Renowned children’s author Robie H. Harris ’62 will visit campus on Tuesday, April 12 to talk about her approach to writing for children.
The talk, titled “Let’s Be Honest: The Creation of Fiction and Nonfiction Children’s Books,” will begin at 6:30 p.m. in the Woolley Room in Mary Lyon Hall. Her remarks will be followed by a book signing.
Harris is noted for writing children’s books that address sensitive topics like sexuality, family dynamics and diversity. She is perhaps best known for It’s Perfectly Normal: Changing Bodies, Growing Up, Sex, and Sexual Health, which was originally published in 1994.
Praised by many for its clear, straightforward and humorous approach to the subject of sex, It’s Perfectly Normal is one of the most banned books of the previous two decades, according to a National Public Radio report on the 20th anniversary of its publication.
“To me it wasn’t controversial,” Harris told NPR. “It’s what every child has a right to know.” The book is scrupulously accurate. Harris asks health experts to fact-check each edition of the book before it comes out.
At Wheaton, Harris was an English major and the editor of Nike, the college yearbook. She attended graduate school and began working as an elementary school teacher at the Bank Street School for Children in New York City.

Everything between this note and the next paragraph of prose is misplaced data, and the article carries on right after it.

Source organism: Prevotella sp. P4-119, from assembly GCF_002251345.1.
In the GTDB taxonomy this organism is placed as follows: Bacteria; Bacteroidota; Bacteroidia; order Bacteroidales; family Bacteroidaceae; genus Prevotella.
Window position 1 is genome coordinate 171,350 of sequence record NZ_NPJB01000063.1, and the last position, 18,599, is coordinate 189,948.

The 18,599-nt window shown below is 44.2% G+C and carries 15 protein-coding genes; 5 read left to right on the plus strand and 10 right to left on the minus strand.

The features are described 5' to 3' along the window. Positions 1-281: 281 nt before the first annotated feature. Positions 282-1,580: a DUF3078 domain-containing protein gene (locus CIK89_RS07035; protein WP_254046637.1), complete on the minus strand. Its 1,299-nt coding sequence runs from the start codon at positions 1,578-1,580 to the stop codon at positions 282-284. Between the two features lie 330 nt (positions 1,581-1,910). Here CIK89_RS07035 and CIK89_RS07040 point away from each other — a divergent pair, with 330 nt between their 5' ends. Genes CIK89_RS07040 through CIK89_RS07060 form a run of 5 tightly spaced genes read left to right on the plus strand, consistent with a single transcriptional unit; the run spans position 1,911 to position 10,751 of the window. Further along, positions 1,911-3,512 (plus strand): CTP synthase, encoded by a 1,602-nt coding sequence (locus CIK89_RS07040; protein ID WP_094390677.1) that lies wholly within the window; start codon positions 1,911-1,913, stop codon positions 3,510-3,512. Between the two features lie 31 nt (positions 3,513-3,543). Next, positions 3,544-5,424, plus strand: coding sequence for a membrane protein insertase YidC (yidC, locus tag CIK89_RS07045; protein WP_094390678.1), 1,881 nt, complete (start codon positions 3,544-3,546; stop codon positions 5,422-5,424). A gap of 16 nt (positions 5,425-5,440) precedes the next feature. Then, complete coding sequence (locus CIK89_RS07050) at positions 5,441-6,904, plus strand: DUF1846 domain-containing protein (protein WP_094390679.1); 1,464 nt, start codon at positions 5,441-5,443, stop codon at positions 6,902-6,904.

Later, she joined two other children’s book authors as members of the Bank Street Writers Laboratory, where they wrote a song and the opening segment for the ABC show Captain Kangaroo.
Harris’s own career as a children’s book author began when she was asked by an editor she had worked with previously to write a book about HIV/AIDS for elementary school children. That has led to over 25 books on a variety of topics, all for children.
Harris has received numerous awards for her work. It’s Perfectly Normal was a New York Times Book Review Notable Book of the Year and has been translated into 28 languages.
“What I love to write about are the real and powerful feelings children have and the ways in which they express those strong, legitimate and perfectly normal feelings,” she has said.
The talk is sponsored by the Dale Rogers Marshall Visiting Artists Program Endowed Fund within the Evelyn Danzig Haas ’39 Visiting Artists Program.
–Adam Kilduff ’16